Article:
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Another Linux not listed here.
But I really wouldn't know which one...
 
Old 06-23-2010, 04:51 PM   #51
Scott271
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Definitely Zenwalk or Vector, but would give both Arch and *BSDs a try.
 
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Old 06-23-2010, 05:48 PM   #52
multios
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OpenBSD first, then perhaps FreeBSD (which I'm on right now), or my C64, 128, or Amiga
 
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Old 06-23-2010, 07:54 PM   #53
foodown
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Quote:
Originally Posted by multios View Post
OpenBSD first, then perhaps FreeBSD (which I'm on right now), or my C64, 128, or Amiga
Dang . . . I knew I should've put Amiga in the list . . .
 
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Old 06-24-2010, 05:08 PM   #54
metageek
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The funny thing is that the most popular linux distros do very badly in this poll. Most would go to Arch, FreeBSD or a different Linux distro not shown on the poll (judging by the posts it would be LFS).

I think I would do like many others and end up with LFS...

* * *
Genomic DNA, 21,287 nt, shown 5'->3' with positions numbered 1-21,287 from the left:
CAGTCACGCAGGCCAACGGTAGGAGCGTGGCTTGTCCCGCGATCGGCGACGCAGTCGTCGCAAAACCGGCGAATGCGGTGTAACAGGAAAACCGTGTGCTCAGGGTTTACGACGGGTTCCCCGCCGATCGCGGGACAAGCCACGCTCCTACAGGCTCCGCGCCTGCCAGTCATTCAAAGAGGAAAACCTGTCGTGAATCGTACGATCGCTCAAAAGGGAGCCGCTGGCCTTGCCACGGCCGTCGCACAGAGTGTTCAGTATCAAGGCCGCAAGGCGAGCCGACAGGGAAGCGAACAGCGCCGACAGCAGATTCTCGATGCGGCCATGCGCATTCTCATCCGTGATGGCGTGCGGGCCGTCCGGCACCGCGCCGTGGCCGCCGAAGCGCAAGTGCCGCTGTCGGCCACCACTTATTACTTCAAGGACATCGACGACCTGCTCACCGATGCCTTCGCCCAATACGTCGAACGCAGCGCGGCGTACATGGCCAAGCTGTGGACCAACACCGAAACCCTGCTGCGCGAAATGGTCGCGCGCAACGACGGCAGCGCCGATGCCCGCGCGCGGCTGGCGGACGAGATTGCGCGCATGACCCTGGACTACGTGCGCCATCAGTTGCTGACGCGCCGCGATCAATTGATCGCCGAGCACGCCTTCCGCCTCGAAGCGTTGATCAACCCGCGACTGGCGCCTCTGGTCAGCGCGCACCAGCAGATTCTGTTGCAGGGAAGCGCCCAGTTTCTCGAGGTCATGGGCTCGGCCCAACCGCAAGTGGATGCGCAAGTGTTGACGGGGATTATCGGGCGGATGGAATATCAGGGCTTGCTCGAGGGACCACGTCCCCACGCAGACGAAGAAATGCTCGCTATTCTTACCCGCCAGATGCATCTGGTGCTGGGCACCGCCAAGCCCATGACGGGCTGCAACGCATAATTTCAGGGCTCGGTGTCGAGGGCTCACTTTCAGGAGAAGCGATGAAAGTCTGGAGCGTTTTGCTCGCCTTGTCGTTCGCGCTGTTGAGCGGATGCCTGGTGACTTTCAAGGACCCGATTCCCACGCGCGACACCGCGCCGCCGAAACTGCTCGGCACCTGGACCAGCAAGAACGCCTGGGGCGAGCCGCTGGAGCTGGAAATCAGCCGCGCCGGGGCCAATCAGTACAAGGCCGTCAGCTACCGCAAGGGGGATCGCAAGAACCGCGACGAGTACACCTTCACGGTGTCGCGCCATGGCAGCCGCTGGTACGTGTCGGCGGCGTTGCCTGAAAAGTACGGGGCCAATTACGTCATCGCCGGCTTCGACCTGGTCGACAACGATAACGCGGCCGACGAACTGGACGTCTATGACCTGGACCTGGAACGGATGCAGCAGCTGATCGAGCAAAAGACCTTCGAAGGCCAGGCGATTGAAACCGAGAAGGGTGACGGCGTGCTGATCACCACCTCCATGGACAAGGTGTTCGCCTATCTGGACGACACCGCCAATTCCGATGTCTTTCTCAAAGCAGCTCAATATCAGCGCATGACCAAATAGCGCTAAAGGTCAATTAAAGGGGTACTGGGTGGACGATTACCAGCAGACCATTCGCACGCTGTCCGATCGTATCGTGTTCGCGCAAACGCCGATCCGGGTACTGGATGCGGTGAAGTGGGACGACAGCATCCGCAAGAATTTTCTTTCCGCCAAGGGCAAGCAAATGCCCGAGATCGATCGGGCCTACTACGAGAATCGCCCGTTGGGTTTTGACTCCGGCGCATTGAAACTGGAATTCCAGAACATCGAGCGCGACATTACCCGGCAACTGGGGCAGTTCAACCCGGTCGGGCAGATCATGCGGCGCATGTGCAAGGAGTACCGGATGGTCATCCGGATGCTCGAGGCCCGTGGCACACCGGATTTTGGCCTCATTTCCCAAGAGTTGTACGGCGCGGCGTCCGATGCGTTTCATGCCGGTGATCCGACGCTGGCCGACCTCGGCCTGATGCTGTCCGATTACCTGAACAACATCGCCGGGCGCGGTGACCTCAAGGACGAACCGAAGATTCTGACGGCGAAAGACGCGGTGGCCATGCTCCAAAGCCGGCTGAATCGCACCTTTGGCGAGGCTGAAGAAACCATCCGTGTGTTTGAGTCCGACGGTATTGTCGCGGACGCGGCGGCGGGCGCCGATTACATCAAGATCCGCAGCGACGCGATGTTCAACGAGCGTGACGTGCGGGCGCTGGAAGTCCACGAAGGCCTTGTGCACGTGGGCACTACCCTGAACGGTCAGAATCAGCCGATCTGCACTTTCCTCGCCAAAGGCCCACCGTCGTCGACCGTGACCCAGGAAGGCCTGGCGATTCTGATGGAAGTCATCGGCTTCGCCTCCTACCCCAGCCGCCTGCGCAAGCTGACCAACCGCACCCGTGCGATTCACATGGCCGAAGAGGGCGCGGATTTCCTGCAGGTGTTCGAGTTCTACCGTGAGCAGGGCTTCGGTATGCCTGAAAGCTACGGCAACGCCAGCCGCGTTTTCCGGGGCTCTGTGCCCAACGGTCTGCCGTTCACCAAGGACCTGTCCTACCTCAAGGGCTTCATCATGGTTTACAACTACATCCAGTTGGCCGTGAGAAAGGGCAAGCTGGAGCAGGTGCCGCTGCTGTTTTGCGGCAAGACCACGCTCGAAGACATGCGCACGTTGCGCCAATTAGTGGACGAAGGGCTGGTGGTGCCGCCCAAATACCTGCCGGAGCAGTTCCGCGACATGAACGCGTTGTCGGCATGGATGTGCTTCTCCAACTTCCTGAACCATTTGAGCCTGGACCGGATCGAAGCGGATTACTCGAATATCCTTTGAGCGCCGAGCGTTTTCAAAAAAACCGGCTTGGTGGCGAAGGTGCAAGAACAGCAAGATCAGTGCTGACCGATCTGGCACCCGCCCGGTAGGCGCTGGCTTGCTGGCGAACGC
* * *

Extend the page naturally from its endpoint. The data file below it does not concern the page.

how geeky are we all?
 
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Old 06-24-2010, 06:04 PM   #55
astrogeek
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Quote:
Originally Posted by foodown View Post
Dang . . . I knew I should've put Amiga in the list . . .
Wonder if I could port Slackware to my Sinclair ZX-81?

Quote:
Originally Posted by metageek View Post
The funny thing is that the most popular linux distros do very badly in this poll.
That is a good observation, but I would not attribute it to "geekieness", at least not in my own view of what geekieness should mean - YMMV.

I do not want to start any OT wars but I know that in my own case I use Slackware because it provides me with accessible, unrestricted use of my computing machines for pretty much whatever I want to do with them. And it leaves ME in control of my systems and their usability into the future (as much as one can be). The essence of FREEDOM in any domain.

And in particular, about other major distros - I was a very happy Mandrake/Mandriva user who left for other pastures when I lost that control (yes, largely due to KDE 4 - not flames intended). Apparently I was not alone - too bad for them...

And the trend here to steer clear of the major distors if Slackware disappeared, is also a trend toward those OS's that would provide a similar level of FREEDOM... it is certainly not about "convenience" or "features" in the usual sense, and not geekieness I think (unless that means geekiness to you).